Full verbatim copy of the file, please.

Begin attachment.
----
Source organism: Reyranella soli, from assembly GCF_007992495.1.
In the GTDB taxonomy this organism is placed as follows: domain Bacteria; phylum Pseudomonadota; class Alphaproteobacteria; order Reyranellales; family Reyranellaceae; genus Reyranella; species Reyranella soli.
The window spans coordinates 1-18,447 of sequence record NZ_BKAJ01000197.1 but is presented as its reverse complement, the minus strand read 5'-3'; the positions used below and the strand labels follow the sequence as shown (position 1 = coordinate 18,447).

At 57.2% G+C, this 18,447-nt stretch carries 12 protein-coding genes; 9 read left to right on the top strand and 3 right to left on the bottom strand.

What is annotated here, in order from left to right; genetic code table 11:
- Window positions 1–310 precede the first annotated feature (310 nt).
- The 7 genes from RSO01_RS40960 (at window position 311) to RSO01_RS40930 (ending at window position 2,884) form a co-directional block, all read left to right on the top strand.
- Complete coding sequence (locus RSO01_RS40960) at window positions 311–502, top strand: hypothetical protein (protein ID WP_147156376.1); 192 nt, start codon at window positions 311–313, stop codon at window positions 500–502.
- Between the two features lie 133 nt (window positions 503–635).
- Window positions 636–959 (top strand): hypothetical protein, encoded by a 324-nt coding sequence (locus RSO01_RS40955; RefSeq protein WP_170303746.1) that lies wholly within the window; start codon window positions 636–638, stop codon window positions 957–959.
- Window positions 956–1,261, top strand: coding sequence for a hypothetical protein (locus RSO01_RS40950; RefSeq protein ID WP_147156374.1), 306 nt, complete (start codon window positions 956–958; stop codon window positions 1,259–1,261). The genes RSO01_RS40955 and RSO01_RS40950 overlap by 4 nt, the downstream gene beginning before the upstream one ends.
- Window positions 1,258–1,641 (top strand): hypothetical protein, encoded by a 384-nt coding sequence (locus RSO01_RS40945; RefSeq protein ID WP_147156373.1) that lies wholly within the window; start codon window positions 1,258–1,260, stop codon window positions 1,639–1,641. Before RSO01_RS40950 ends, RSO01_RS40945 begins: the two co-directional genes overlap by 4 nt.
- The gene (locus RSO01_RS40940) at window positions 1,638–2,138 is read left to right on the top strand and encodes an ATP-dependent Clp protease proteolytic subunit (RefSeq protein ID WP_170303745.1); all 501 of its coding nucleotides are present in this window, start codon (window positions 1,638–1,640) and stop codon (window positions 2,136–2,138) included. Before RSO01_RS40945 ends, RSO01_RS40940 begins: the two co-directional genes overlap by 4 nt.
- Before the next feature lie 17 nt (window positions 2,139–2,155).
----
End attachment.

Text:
Source organism: Reyranella soli, from assembly GCF_007992495.1.
In the GTDB taxonomy this organism is placed as follows: domain Bacteria; phylum Pseudomonadota; class Alphaproteobacteria; order Reyranellales; family Reyranellaceae; genus Reyranella; species Reyranella soli.
The window spans coordinates 1-18,447 of sequence record NZ_BKAJ01000197.1 but is presented as its reverse complement, the minus strand read 5'-3'; the positions used below and the strand labels follow the sequence as shown (position 1 = coordinate 18,447).

At 57.2% G+C, this 18,447-nt stretch carries 12 protein-coding genes; 9 read left to right on the top strand and 3 right to left on the bottom strand.

What is annotated here, in order from left to right; genetic code table 11:
- Window positions 1–310 precede the first annotated feature (310 nt).
- The 7 genes from RSO01_RS40960 (at window position 311) to RSO01_RS40930 (ending at window position 2,884) form a co-directional block, all read left to right on the top strand.
- Complete coding sequence (locus RSO01_RS40960) at window positions 311–502, top strand: hypothetical protein (protein ID WP_147156376.1); 192 nt, start codon at window positions 311–313, stop codon at window positions 500–502.
- Between the two features lie 133 nt (window positions 503–635).
- Window positions 636–959 (top strand): hypothetical protein, encoded by a 324-nt coding sequence (locus RSO01_RS40955; RefSeq protein WP_170303746.1) that lies wholly within the window; start codon window positions 636–638, stop codon window positions 957–959.
- Window positions 956–1,261, top strand: coding sequence for a hypothetical protein (locus RSO01_RS40950; RefSeq protein ID WP_147156374.1), 306 nt, complete (start codon window positions 956–958; stop codon window positions 1,259–1,261). The genes RSO01_RS40955 and RSO01_RS40950 overlap by 4 nt, the downstream gene beginning before the upstream one ends.
- Window positions 1,258–1,641 (top strand): hypothetical protein, encoded by a 384-nt coding sequence (locus RSO01_RS40945; RefSeq protein ID WP_147156373.1) that lies wholly within the window; start codon window positions 1,258–1,260, stop codon window positions 1,639–1,641. Before RSO01_RS40950 ends, RSO01_RS40945 begins: the two co-directional genes overlap by 4 nt.
- The gene (locus RSO01_RS40940) at window positions 1,638–2,138 is read left to right on the top strand and encodes an ATP-dependent Clp protease proteolytic subunit (RefSeq protein ID WP_170303745.1); all 501 of its coding nucleotides are present in this window, start codon (window positions 1,638–1,640) and stop codon (window positions 2,136–2,138) included. Before RSO01_RS40945 ends, RSO01_RS40940 begins: the two co-directional genes overlap by 4 nt.
- Before the next feature lie 17 nt (window positions 2,139–2,155).